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Avia S-199 in Israeli Air Force Service

My brunch with Robert

In the interest of truth, we only really had espressos.

Robert liked “Sheep’s End”, and he had kind words for my writing. His favourite parts were Bren – everybody’s favourite part – and the way that I can evoke a scene in words and make the pictures appear in a reader’s head. That’s writing, and I am good at it.

What I need to work on is what I know I need to work on, so I felt his criticisms validated my self-evaluations – a critical skill, pun intended. I have enough emotion, but it’s the characters that need work. With the exception of Bren, Robert says, the characters are too cardboard, too cliche. I need to give them more facets, more twists and flaws, higher stakes. They are too honest and safe at the moment.

To Robert, the story was too plot-by-numbers. He understood when I told him that the script started as scenes written for a screenwriting course. That’s something I can fix in a rewrite – keep in mind, this is a first draft.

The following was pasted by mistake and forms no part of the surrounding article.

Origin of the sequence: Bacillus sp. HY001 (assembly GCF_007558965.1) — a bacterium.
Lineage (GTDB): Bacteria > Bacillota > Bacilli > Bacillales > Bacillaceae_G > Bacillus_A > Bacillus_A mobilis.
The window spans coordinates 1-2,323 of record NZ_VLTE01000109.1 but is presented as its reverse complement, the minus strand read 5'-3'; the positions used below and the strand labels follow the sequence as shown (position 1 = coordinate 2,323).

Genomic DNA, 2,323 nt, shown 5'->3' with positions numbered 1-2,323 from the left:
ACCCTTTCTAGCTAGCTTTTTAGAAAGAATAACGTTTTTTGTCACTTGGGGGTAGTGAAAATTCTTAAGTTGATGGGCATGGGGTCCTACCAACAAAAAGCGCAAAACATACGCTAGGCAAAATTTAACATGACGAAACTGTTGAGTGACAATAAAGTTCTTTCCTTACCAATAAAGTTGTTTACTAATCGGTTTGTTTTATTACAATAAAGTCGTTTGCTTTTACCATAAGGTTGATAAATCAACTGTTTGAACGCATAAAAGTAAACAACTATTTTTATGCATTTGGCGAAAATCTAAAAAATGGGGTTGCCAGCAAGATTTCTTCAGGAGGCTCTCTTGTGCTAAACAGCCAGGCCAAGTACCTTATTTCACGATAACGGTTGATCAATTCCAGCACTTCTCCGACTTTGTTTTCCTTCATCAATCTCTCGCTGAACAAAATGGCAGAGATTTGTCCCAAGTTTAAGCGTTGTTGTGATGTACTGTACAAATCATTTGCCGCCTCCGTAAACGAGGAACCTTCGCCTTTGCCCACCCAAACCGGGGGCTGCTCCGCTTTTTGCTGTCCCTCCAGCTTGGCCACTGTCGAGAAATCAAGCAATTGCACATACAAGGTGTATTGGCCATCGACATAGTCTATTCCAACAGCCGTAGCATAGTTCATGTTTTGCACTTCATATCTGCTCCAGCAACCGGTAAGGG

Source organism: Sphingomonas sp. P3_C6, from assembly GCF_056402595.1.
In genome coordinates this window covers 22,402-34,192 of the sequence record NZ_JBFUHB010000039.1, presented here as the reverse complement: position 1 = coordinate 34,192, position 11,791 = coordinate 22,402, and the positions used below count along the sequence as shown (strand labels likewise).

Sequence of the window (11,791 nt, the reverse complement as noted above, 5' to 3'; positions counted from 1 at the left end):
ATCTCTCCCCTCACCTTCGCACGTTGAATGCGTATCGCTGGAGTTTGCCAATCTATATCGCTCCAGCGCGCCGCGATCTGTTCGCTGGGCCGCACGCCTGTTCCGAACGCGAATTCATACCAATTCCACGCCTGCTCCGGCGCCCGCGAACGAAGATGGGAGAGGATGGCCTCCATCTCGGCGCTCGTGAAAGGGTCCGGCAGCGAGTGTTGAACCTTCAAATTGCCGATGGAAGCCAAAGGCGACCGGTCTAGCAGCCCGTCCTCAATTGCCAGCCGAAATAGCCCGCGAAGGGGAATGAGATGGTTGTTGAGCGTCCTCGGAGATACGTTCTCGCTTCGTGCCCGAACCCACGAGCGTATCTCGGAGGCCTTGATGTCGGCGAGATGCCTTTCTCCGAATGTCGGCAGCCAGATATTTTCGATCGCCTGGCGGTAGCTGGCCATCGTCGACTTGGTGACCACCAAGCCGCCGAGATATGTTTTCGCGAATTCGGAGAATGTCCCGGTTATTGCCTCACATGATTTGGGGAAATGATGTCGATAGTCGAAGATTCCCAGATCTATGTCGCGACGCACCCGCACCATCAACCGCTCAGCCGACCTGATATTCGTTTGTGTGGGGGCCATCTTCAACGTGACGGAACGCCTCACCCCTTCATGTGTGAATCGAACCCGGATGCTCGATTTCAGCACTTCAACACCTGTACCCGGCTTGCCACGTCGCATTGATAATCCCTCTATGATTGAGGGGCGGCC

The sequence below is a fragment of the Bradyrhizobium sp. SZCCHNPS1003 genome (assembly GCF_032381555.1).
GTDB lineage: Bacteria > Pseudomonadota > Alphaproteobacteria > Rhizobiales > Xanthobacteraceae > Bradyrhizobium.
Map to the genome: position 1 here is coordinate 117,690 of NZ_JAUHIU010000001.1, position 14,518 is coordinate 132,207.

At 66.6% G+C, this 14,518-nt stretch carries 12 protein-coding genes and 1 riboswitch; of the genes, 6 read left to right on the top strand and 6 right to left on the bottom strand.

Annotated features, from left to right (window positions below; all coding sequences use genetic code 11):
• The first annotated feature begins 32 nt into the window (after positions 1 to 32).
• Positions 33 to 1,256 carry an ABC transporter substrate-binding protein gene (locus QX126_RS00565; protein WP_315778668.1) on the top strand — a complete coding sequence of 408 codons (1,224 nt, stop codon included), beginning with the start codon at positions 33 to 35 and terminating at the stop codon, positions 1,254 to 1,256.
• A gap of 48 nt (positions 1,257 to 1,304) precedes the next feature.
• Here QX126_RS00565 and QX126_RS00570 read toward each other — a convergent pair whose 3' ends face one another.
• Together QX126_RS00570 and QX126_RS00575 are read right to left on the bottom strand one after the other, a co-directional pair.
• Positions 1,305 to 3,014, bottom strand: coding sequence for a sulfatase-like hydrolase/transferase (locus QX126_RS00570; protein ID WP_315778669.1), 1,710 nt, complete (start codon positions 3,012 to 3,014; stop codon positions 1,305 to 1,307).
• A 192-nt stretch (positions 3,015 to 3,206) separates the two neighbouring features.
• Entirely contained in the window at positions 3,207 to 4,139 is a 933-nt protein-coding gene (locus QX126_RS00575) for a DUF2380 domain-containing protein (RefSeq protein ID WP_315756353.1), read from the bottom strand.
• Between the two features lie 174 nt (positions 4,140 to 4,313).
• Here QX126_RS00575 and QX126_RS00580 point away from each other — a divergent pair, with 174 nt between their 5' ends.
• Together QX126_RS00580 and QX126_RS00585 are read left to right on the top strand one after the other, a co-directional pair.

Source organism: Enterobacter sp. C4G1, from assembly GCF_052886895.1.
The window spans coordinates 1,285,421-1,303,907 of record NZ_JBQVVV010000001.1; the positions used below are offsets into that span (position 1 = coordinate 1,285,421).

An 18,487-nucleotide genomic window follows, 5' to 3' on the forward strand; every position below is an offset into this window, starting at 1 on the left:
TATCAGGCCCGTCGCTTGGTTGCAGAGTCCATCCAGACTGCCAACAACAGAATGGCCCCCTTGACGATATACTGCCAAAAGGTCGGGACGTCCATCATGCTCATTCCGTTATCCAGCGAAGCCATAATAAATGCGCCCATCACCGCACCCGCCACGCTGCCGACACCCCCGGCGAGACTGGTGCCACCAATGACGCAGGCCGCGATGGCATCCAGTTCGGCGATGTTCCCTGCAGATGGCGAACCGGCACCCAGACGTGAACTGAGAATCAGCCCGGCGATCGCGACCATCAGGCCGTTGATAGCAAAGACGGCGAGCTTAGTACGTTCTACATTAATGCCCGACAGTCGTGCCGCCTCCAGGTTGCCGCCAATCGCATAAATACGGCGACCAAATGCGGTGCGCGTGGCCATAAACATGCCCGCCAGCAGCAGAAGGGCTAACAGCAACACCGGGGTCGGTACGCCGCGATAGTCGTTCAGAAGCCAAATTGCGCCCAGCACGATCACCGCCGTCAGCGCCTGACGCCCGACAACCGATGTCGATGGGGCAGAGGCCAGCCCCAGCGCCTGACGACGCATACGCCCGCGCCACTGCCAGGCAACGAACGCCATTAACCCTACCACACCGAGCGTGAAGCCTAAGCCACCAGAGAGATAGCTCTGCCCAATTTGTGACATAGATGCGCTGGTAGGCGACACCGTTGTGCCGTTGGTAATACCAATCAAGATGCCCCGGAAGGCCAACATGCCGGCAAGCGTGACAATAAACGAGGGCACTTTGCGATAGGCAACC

Lastly, Robert said I need to move some story from dialogue to visual. I understand what he means – a variation on “show, don’t tell”. I had been mulling over this for a while, and have a new beginning that will replace a mid-script scene. Robert liked the idea. It’s just not on paper yet.

It was a valuable morning. Robert thinks I should forge ahead with the character-driven “By the Book” rather than rework “Sheep’s End”. So I will.

Bonus weather report:

Snow. Lots of snow. Schools across the city cancelled classes. We’re supposed to get 40 cm (16″) today.

Bonus observation:

Denis McGrath yesterday changed the name of his blog from “Dead Things on a Stick” to “Dead Things on Sticks”. His paychecks must have fattened.

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